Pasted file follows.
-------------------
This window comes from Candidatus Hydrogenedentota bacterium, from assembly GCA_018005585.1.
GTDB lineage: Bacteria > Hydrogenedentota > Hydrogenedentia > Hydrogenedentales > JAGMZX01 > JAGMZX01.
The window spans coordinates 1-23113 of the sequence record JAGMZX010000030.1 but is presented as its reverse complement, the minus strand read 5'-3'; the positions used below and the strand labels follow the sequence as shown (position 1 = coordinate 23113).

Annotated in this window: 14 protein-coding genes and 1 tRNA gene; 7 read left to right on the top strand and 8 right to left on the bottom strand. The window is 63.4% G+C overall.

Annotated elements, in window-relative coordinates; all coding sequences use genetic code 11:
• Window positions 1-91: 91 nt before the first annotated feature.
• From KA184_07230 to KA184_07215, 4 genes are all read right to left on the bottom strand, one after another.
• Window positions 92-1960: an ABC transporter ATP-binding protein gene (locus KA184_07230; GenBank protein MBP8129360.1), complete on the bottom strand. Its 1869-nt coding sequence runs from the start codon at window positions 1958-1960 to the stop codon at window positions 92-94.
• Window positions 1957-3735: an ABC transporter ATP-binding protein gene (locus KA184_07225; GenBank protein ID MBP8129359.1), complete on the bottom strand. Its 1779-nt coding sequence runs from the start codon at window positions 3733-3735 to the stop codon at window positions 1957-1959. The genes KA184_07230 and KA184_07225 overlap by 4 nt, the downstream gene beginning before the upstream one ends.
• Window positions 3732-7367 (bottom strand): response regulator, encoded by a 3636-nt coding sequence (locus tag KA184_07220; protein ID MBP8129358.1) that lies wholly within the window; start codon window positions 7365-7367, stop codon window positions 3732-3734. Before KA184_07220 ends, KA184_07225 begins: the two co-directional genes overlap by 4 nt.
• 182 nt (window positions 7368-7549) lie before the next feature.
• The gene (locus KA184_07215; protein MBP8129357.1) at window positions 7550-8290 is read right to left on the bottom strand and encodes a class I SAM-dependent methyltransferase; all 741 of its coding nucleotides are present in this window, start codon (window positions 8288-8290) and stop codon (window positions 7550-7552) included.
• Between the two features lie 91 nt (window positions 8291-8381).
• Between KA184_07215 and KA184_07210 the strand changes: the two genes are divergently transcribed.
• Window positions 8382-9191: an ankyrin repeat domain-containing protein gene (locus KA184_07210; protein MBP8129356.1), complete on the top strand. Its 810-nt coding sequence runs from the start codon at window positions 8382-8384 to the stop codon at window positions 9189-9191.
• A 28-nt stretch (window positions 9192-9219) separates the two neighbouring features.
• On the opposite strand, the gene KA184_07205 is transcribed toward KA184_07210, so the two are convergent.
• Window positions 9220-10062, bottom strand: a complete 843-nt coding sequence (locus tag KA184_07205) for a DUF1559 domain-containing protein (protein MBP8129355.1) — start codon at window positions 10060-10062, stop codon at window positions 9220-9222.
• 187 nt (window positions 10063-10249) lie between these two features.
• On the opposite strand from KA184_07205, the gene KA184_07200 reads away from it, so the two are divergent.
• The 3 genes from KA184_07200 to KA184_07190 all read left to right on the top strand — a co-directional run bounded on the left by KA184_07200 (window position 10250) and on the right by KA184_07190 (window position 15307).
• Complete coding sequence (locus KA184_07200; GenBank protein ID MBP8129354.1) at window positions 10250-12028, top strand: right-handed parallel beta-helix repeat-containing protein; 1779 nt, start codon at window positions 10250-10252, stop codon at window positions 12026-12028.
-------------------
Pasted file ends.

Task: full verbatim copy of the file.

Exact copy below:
This window comes from Candidatus Hydrogenedentota bacterium, from assembly GCA_018005585.1.
GTDB lineage: Bacteria > Hydrogenedentota > Hydrogenedentia > Hydrogenedentales > JAGMZX01 > JAGMZX01.
The window spans coordinates 1-23113 of the sequence record JAGMZX010000030.1 but is presented as its reverse complement, the minus strand read 5'-3'; the positions used below and the strand labels follow the sequence as shown (position 1 = coordinate 23113).

Annotated in this window: 14 protein-coding genes and 1 tRNA gene; 7 read left to right on the top strand and 8 right to left on the bottom strand. The window is 63.4% G+C overall.

Annotated elements, in window-relative coordinates; all coding sequences use genetic code 11:
• Window positions 1-91: 91 nt before the first annotated feature.
• From KA184_07230 to KA184_07215, 4 genes are all read right to left on the bottom strand, one after another.
• Window positions 92-1960: an ABC transporter ATP-binding protein gene (locus KA184_07230; GenBank protein MBP8129360.1), complete on the bottom strand. Its 1869-nt coding sequence runs from the start codon at window positions 1958-1960 to the stop codon at window positions 92-94.
• Window positions 1957-3735: an ABC transporter ATP-binding protein gene (locus KA184_07225; GenBank protein ID MBP8129359.1), complete on the bottom strand. Its 1779-nt coding sequence runs from the start codon at window positions 3733-3735 to the stop codon at window positions 1957-1959. The genes KA184_07230 and KA184_07225 overlap by 4 nt, the downstream gene beginning before the upstream one ends.
• Window positions 3732-7367 (bottom strand): response regulator, encoded by a 3636-nt coding sequence (locus tag KA184_07220; protein ID MBP8129358.1) that lies wholly within the window; start codon window positions 7365-7367, stop codon window positions 3732-3734. Before KA184_07220 ends, KA184_07225 begins: the two co-directional genes overlap by 4 nt.
• 182 nt (window positions 7368-7549) lie before the next feature.
• The gene (locus KA184_07215; protein MBP8129357.1) at window positions 7550-8290 is read right to left on the bottom strand and encodes a class I SAM-dependent methyltransferase; all 741 of its coding nucleotides are present in this window, start codon (window positions 8288-8290) and stop codon (window positions 7550-7552) included.
• Between the two features lie 91 nt (window positions 8291-8381).
• Between KA184_07215 and KA184_07210 the strand changes: the two genes are divergently transcribed.
• Window positions 8382-9191: an ankyrin repeat domain-containing protein gene (locus KA184_07210; protein MBP8129356.1), complete on the top strand. Its 810-nt coding sequence runs from the start codon at window positions 8382-8384 to the stop codon at window positions 9189-9191.
• A 28-nt stretch (window positions 9192-9219) separates the two neighbouring features.
• On the opposite strand, the gene KA184_07205 is transcribed toward KA184_07210, so the two are convergent.
• Window positions 9220-10062, bottom strand: a complete 843-nt coding sequence (locus tag KA184_07205) for a DUF1559 domain-containing protein (protein MBP8129355.1) — start codon at window positions 10060-10062, stop codon at window positions 9220-9222.
• 187 nt (window positions 10063-10249) lie between these two features.
• On the opposite strand from KA184_07205, the gene KA184_07200 reads away from it, so the two are divergent.
• The 3 genes from KA184_07200 to KA184_07190 all read left to right on the top strand — a co-directional run bounded on the left by KA184_07200 (window position 10250) and on the right by KA184_07190 (window position 15307).
• Complete coding sequence (locus KA184_07200; GenBank protein ID MBP8129354.1) at window positions 10250-12028, top strand: right-handed parallel beta-helix repeat-containing protein; 1779 nt, start codon at window positions 10250-10252, stop codon at window positions 12026-12028.